American Alpine Jounrna and Accidents in North American Climbing

Europe, Czechoslovakian Exchange

  • Climbs And Expeditions
  • Climb Year:
  • Publication Year: 1987

Czechoslovakian Exchange. A climbing exchange should show you more than just new climbers and new crags. It is equally important to live a new lifestyle. In a Socialist country there is no shortage of rules to keep you in line every step; as if there weren’t enough to worry about on those frightening sandstone towers. Alan Bartlett, Charles Fisher and David Knox arrived a week before I did. They were well entertained by our principal hosts: Vladimír Weigner, Petr Brzák and Standa Vanék. Sightseeing in Prague and climbing on local limestone cliffs were punctuated with rain. When I arrived on September 3, the terror started immediately at Adrspach-Teplice. We just were not used to 20- to 40-foot runouts on sandstone covered with ball bearings. Watching the Czechs run up those towers in their authentic bedroom slippers didn’t do much for the ego, until you realized that all shoes work the same on this funky rock. The Czechs climbed beautifully where we struggled to follow in marginal style. But the routes were steep, strenuous and committing. Our little group doubled in size with the arrival of Todd and Holly Skinner, Beth Wald and Dan Michael, who were on their way to the Soviet Union for the World Speed Climbing Championships. They brought with them to the Teplice Film Festival the film, On the Rocks, which was a tremendous success. Just a word about the Czech climbing culture: I refer of course to the pub or pohovinstnu, which we translated as “nasty, smoky, overcrowded, loud pub.” The Czechs have a saying: “As you drink, so shall you climb!” But it is not everywhere that you get to meet the man who has climbed K2 twice. Their climbing serves a real purpose: it is the one chance to express themselves in a society where free speech is a rare luxury. We moved on to Turnov and the climbing in the nearby Cesky Raj (“Czech Paradise”). The climbing on the sandstone towers was unique because we could actually use real gear. And we used it liberally. We also saw a 16-year-old hardman throw a dynamic up and out a good sized roof, first try, no sweat, hang-by-a-hand and howl. Leaving Tumov, our little group saw a drastic reduction. Fisher headed home to teach his NOLS course and Knox left to keep his business on track. Skinner and company went off to East Germany and the USSR, leaving just Alan Bartlett and me. We went to the Elbsandsteingebirge and climbed for one day and watched it rain for three. A memorable climb was a Bernd Arnold route, called “Big Wall.” Obviously there is more than one conception of big wall. This had its first bolt 70 feet up a 5.9 comer! The next stop was the High Tatras. After a 10-hour overnight train ride, we hauled ourselves up a three-hour slog to a beautiful hut at the head of a lovely valley surrounded by horrendous rock. We each did one route that day. Alan summed it up by declaring it “the worst route in the Universe.” The next morning he headed back for the sandstone towers, while I stayed on the granite to find something worthwhile, which I did. With my friend Roman Kamler, I did the best route of my life, a five-pitch finger crack at 7500 feet. Roman put it all in perspective when he said, “Paul, now we are friends for the life. We have done together the climb.” Agreed! We later did another fantastic climb, Sracka Wall, which was the first free ascent of a Bernd Arnold route, protected entirely by ancient fixed pins. The Czechs will be coming to the United States this summer. If you get the chance, climb with them.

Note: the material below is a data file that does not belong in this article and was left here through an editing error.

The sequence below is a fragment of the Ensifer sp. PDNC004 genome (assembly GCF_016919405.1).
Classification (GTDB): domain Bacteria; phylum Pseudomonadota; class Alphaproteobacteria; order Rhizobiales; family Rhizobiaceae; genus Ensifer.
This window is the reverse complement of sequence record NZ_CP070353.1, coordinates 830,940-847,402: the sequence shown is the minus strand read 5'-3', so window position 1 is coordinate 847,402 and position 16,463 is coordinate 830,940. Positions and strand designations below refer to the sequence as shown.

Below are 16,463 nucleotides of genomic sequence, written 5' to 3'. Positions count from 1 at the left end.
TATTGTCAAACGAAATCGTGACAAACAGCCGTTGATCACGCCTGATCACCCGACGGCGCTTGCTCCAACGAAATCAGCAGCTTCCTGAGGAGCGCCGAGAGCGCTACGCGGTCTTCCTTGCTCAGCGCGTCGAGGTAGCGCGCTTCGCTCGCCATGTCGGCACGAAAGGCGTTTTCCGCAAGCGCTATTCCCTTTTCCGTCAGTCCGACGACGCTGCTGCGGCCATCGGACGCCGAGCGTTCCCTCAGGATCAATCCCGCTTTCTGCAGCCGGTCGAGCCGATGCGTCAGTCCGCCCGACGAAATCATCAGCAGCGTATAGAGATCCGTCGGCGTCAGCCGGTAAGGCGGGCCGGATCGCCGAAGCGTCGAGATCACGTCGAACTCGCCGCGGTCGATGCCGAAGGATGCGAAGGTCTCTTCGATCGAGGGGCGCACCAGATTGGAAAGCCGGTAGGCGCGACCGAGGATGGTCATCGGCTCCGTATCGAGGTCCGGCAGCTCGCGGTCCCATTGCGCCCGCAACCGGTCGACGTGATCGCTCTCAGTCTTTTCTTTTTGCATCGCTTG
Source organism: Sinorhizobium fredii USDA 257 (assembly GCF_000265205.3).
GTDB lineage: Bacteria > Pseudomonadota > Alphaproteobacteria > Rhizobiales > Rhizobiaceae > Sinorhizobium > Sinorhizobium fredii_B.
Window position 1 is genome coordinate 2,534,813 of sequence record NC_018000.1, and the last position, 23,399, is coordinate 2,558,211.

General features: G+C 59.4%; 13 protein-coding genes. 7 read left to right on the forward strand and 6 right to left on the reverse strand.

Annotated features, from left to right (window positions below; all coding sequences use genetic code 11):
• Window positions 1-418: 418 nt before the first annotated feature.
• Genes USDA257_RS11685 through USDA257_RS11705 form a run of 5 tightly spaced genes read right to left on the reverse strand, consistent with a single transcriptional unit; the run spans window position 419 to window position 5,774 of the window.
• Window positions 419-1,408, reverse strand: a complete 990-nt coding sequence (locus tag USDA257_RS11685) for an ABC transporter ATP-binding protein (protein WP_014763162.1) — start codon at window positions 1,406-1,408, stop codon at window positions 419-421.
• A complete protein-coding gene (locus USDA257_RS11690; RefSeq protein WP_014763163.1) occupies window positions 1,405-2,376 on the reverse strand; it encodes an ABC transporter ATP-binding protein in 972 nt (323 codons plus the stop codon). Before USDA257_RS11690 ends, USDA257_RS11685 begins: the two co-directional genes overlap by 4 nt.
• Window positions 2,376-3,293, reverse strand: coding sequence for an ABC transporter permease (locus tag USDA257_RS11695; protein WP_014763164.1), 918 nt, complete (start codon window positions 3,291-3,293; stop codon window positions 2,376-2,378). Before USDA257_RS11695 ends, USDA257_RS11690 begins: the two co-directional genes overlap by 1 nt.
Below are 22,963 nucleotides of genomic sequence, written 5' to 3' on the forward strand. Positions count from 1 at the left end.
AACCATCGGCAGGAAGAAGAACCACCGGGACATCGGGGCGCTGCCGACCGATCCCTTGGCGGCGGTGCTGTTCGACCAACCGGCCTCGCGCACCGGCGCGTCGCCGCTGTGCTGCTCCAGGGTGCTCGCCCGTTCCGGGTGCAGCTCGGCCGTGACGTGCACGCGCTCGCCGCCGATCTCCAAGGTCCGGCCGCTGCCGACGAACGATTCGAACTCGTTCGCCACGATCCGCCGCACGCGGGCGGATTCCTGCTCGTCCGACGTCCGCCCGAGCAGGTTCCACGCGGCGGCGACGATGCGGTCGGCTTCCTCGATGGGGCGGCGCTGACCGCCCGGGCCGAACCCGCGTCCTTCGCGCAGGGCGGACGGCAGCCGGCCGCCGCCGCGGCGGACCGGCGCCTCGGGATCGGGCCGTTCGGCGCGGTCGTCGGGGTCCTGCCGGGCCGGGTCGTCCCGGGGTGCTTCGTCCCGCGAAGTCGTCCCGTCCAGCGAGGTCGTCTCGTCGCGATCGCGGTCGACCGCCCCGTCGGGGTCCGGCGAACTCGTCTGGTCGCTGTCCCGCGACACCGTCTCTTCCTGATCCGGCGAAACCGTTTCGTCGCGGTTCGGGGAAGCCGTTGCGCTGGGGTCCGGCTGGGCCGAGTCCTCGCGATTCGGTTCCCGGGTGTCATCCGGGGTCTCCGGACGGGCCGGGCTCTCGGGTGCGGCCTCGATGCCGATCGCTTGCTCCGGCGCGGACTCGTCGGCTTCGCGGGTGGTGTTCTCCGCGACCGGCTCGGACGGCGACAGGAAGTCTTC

Paul Kallmes

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